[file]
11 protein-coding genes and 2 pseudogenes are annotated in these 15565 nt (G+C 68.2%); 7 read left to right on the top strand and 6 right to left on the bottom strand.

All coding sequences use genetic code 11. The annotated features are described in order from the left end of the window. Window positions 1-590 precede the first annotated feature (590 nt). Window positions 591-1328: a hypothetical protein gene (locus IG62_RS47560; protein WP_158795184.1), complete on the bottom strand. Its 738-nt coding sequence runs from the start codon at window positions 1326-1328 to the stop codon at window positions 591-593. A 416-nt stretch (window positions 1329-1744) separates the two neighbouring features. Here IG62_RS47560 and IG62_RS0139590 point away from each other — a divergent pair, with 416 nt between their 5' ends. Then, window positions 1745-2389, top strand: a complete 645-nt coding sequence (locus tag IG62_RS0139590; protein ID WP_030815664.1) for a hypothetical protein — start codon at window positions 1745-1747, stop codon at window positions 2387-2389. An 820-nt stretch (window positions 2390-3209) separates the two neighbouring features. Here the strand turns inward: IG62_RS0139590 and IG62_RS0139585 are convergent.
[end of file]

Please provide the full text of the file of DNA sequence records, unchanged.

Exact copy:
11 protein-coding genes and 2 pseudogenes are annotated in these 15565 nt (G+C 68.2%); 7 read left to right on the top strand and 6 right to left on the bottom strand.

All coding sequences use genetic code 11. The annotated features are described in order from the left end of the window. Window positions 1-590 precede the first annotated feature (590 nt). Window positions 591-1328: a hypothetical protein gene (locus IG62_RS47560; protein WP_158795184.1), complete on the bottom strand. Its 738-nt coding sequence runs from the start codon at window positions 1326-1328 to the stop codon at window positions 591-593. A 416-nt stretch (window positions 1329-1744) separates the two neighbouring features. Here IG62_RS47560 and IG62_RS0139590 point away from each other — a divergent pair, with 416 nt between their 5' ends. Then, window positions 1745-2389, top strand: a complete 645-nt coding sequence (locus tag IG62_RS0139590; protein ID WP_030815664.1) for a hypothetical protein — start codon at window positions 1745-1747, stop codon at window positions 2387-2389. An 820-nt stretch (window positions 2390-3209) separates the two neighbouring features. Here the strand turns inward: IG62_RS0139590 and IG62_RS0139585 are convergent.